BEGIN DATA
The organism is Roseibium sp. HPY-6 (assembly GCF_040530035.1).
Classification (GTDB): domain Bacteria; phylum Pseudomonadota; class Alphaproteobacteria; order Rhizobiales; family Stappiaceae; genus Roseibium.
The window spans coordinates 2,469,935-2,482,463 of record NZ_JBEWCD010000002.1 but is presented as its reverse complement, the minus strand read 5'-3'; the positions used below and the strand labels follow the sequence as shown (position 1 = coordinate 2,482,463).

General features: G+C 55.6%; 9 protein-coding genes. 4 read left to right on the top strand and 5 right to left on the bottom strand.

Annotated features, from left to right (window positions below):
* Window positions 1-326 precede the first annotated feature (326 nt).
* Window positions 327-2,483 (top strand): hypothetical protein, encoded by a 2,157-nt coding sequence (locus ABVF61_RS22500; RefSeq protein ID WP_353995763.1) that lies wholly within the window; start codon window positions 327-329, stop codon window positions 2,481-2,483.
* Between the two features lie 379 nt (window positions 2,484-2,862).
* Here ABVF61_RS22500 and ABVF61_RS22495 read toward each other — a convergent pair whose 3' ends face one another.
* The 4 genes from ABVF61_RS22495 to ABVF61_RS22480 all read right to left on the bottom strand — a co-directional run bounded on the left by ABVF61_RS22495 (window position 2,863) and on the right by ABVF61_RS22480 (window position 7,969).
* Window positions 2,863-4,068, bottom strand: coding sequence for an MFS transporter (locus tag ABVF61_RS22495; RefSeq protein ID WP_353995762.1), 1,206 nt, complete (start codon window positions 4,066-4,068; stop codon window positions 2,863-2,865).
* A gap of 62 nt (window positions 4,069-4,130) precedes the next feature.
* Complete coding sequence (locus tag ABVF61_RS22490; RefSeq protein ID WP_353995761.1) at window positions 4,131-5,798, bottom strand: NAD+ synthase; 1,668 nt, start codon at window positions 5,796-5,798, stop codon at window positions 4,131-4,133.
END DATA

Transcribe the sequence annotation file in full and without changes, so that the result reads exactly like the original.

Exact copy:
The organism is Roseibium sp. HPY-6 (assembly GCF_040530035.1).
Classification (GTDB): domain Bacteria; phylum Pseudomonadota; class Alphaproteobacteria; order Rhizobiales; family Stappiaceae; genus Roseibium.
The window spans coordinates 2,469,935-2,482,463 of record NZ_JBEWCD010000002.1 but is presented as its reverse complement, the minus strand read 5'-3'; the positions used below and the strand labels follow the sequence as shown (position 1 = coordinate 2,482,463).

General features: G+C 55.6%; 9 protein-coding genes. 4 read left to right on the top strand and 5 right to left on the bottom strand.

Annotated features, from left to right (window positions below):
* Window positions 1-326 precede the first annotated feature (326 nt).
* Window positions 327-2,483 (top strand): hypothetical protein, encoded by a 2,157-nt coding sequence (locus ABVF61_RS22500; RefSeq protein ID WP_353995763.1) that lies wholly within the window; start codon window positions 327-329, stop codon window positions 2,481-2,483.
* Between the two features lie 379 nt (window positions 2,484-2,862).
* Here ABVF61_RS22500 and ABVF61_RS22495 read toward each other — a convergent pair whose 3' ends face one another.
* The 4 genes from ABVF61_RS22495 to ABVF61_RS22480 all read right to left on the bottom strand — a co-directional run bounded on the left by ABVF61_RS22495 (window position 2,863) and on the right by ABVF61_RS22480 (window position 7,969).
* Window positions 2,863-4,068, bottom strand: coding sequence for an MFS transporter (locus tag ABVF61_RS22495; RefSeq protein ID WP_353995762.1), 1,206 nt, complete (start codon window positions 4,066-4,068; stop codon window positions 2,863-2,865).
* A gap of 62 nt (window positions 4,069-4,130) precedes the next feature.
* Complete coding sequence (locus tag ABVF61_RS22490; RefSeq protein ID WP_353995761.1) at window positions 4,131-5,798, bottom strand: NAD+ synthase; 1,668 nt, start codon at window positions 5,796-5,798, stop codon at window positions 4,131-4,133.